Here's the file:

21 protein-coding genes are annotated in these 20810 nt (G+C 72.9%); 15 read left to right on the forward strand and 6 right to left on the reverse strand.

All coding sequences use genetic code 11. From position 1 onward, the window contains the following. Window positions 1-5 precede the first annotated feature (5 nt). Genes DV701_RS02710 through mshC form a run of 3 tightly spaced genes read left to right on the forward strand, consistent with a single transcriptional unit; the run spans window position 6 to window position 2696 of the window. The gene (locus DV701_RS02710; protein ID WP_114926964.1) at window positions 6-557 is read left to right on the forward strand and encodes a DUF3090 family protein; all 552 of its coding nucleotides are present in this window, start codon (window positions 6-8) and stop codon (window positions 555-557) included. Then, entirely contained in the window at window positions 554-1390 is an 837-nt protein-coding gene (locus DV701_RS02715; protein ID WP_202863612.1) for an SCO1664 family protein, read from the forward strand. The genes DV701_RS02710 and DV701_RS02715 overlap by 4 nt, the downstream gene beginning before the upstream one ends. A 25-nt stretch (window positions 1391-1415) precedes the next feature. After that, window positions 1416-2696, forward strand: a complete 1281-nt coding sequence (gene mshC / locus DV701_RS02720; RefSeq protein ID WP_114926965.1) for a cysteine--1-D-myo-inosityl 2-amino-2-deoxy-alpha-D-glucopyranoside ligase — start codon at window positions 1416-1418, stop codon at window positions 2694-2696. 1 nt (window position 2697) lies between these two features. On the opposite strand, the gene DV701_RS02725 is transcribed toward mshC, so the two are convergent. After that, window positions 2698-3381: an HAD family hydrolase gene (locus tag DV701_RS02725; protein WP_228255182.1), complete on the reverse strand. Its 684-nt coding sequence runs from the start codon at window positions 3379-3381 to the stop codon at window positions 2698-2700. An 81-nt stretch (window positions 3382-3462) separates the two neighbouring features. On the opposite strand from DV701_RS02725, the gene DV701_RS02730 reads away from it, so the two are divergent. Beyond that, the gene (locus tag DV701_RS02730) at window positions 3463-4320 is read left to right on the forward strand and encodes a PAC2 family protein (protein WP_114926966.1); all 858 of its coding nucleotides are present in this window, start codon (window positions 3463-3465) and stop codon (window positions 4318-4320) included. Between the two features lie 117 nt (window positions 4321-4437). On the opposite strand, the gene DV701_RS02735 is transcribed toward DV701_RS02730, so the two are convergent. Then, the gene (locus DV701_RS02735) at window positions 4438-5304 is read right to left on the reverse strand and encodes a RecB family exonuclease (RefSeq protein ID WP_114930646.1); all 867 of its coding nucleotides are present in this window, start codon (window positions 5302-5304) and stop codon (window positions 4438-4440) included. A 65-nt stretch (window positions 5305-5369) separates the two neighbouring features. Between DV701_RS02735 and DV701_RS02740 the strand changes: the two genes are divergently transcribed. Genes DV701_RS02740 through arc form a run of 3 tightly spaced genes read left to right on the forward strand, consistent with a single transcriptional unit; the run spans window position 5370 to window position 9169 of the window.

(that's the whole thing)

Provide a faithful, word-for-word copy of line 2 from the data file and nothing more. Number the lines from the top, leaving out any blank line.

All coding sequences use genetic code 11. From position 1 onward, the window contains the following. Window positions 1-5 precede the first annotated feature (5 nt). Genes DV701_RS02710 through mshC form a run of 3 tightly spaced genes read left to right on the forward strand, consistent with a single transcriptional unit; the run spans window position 6 to window position 2696 of the window. The gene (locus DV701_RS02710; protein ID WP_114926964.1) at window positions 6-557 is read left to right on the forward strand and encodes a DUF3090 family protein; all 552 of its coding nucleotides are present in this window, start codon (window positions 6-8) and stop codon (window positions 555-557) included. Then, entirely contained in the window at window positions 554-1390 is an 837-nt protein-coding gene (locus DV701_RS02715; protein ID WP_202863612.1) for an SCO1664 family protein, read from the forward strand. The genes DV701_RS02710 and DV701_RS02715 overlap by 4 nt, the downstream gene beginning before the upstream one ends. A 25-nt stretch (window positions 1391-1415) precedes the next feature. After that, window positions 1416-2696, forward strand: a complete 1281-nt coding sequence (gene mshC / locus DV701_RS02720; RefSeq protein ID WP_114926965.1) for a cysteine--1-D-myo-inosityl 2-amino-2-deoxy-alpha-D-glucopyranoside ligase — start codon at window positions 1416-1418, stop codon at window positions 2694-2696. 1 nt (window position 2697) lies between these two features. On the opposite strand, the gene DV701_RS02725 is transcribed toward mshC, so the two are convergent. After that, window positions 2698-3381: an HAD family hydrolase gene (locus tag DV701_RS02725; protein WP_228255182.1), complete on the reverse strand. Its 684-nt coding sequence runs from the start codon at window positions 3379-3381 to the stop codon at window positions 2698-2700. An 81-nt stretch (window positions 3382-3462) separates the two neighbouring features. On the opposite strand from DV701_RS02725, the gene DV701_RS02730 reads away from it, so the two are divergent. Beyond that, the gene (locus tag DV701_RS02730) at window positions 3463-4320 is read left to right on the forward strand and encodes a PAC2 family protein (protein WP_114926966.1); all 858 of its coding nucleotides are present in this window, start codon (window positions 3463-3465) and stop codon (window positions 4318-4320) included. Between the two features lie 117 nt (window positions 4321-4437). On the opposite strand, the gene DV701_RS02735 is transcribed toward DV701_RS02730, so the two are convergent. Then, the gene (locus DV701_RS02735) at window positions 4438-5304 is read right to left on the reverse strand and encodes a RecB family exonuclease (RefSeq protein ID WP_114930646.1); all 867 of its coding nucleotides are present in this window, start codon (window positions 5302-5304) and stop codon (window positions 4438-4440) included. A 65-nt stretch (window positions 5305-5369) separates the two neighbouring features. Between DV701_RS02735 and DV701_RS02740 the strand changes: the two genes are divergently transcribed. Genes DV701_RS02740 through arc form a run of 3 tightly spaced genes read left to right on the forward strand, consistent with a single transcriptional unit; the run spans window position 5370 to window position 9169 of the window.